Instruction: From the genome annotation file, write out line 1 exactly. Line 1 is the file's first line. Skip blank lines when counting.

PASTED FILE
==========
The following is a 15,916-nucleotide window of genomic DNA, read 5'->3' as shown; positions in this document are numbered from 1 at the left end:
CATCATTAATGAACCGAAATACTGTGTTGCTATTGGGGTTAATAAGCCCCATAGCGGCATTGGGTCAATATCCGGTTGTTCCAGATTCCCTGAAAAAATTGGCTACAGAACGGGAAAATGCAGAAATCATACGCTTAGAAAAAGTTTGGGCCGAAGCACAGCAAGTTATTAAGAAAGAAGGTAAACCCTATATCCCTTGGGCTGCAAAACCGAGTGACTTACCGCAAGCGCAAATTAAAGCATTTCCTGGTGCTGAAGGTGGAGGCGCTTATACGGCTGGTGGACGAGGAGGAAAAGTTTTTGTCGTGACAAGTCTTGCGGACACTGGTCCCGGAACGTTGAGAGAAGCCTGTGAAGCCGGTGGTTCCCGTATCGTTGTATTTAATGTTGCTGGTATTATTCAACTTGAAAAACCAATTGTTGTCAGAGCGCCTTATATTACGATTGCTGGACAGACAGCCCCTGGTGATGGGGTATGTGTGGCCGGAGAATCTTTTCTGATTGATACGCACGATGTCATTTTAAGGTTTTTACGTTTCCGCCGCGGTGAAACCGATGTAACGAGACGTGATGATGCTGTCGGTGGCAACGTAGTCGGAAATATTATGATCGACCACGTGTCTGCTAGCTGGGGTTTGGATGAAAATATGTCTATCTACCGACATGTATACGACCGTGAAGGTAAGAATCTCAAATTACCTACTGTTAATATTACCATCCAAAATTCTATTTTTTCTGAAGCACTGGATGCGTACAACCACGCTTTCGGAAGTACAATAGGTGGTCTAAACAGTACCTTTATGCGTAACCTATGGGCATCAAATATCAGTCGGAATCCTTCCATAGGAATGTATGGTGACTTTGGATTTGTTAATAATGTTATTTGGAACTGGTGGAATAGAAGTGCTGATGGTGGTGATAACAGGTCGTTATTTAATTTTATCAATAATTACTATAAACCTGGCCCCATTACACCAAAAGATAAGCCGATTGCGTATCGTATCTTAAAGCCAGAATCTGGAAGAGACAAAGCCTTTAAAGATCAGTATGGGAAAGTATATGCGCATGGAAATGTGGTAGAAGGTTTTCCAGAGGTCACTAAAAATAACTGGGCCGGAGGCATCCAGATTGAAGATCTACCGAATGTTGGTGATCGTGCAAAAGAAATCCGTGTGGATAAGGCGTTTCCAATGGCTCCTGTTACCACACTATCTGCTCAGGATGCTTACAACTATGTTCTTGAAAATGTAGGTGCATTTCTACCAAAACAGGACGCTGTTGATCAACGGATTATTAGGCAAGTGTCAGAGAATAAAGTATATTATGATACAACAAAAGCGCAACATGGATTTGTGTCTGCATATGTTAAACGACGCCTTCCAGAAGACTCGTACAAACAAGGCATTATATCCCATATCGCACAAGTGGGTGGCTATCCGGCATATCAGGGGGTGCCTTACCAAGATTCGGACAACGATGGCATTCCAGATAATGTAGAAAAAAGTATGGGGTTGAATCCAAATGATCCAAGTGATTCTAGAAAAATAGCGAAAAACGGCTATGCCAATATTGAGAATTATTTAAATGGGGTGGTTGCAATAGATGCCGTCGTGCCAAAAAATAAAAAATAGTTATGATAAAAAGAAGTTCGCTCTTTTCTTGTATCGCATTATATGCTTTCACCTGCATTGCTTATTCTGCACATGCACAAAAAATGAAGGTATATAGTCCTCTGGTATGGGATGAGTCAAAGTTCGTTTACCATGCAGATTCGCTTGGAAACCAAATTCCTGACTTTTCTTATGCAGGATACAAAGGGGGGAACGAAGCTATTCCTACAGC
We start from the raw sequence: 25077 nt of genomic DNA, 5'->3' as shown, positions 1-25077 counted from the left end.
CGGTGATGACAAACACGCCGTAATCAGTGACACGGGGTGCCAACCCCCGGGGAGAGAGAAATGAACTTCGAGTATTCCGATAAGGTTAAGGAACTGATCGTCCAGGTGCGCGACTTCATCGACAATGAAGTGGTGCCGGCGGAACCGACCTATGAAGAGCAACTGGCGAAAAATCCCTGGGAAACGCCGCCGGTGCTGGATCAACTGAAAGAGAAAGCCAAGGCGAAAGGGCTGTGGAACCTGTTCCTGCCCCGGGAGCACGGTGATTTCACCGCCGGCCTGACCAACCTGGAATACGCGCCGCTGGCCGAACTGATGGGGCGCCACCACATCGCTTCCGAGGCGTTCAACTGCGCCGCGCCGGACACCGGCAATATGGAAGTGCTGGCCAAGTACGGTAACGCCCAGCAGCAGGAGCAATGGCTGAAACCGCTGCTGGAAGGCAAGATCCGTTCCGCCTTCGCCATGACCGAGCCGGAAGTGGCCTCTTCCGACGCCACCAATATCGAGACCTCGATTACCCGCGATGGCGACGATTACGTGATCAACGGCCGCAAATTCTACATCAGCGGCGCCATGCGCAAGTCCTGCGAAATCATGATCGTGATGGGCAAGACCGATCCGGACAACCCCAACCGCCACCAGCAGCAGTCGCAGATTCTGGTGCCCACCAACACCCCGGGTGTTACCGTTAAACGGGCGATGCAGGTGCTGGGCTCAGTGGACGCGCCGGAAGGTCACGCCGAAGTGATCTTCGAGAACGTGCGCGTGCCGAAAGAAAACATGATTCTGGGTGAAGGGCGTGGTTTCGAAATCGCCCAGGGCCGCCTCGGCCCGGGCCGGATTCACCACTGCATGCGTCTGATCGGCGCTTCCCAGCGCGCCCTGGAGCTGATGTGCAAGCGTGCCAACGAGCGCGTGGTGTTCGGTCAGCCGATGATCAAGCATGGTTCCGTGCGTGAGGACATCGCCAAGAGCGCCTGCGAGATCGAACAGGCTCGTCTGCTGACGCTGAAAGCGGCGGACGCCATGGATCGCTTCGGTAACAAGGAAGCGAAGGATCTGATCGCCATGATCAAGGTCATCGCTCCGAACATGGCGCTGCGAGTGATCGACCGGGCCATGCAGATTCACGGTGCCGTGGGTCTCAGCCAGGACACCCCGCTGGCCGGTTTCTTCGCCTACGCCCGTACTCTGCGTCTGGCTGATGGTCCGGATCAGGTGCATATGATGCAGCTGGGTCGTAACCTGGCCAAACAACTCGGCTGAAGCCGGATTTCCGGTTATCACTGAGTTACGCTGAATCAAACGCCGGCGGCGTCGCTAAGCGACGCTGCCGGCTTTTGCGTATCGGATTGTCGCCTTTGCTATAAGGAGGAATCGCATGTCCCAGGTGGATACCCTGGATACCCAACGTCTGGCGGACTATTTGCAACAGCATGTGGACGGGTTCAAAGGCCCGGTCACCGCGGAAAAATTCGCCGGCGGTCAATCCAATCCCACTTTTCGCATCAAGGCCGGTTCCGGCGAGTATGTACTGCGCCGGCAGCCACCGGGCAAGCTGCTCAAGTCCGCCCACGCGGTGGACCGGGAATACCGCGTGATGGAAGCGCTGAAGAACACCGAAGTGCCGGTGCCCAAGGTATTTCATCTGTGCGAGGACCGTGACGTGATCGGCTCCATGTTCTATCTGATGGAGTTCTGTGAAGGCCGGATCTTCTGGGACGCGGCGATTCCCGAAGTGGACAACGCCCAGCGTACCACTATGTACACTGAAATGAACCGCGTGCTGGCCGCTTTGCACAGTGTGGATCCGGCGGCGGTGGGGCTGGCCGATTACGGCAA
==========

The following is a 15,916-nucleotide window of genomic DNA, read 5'->3' as shown; positions in this document are numbered from 1 at the left end: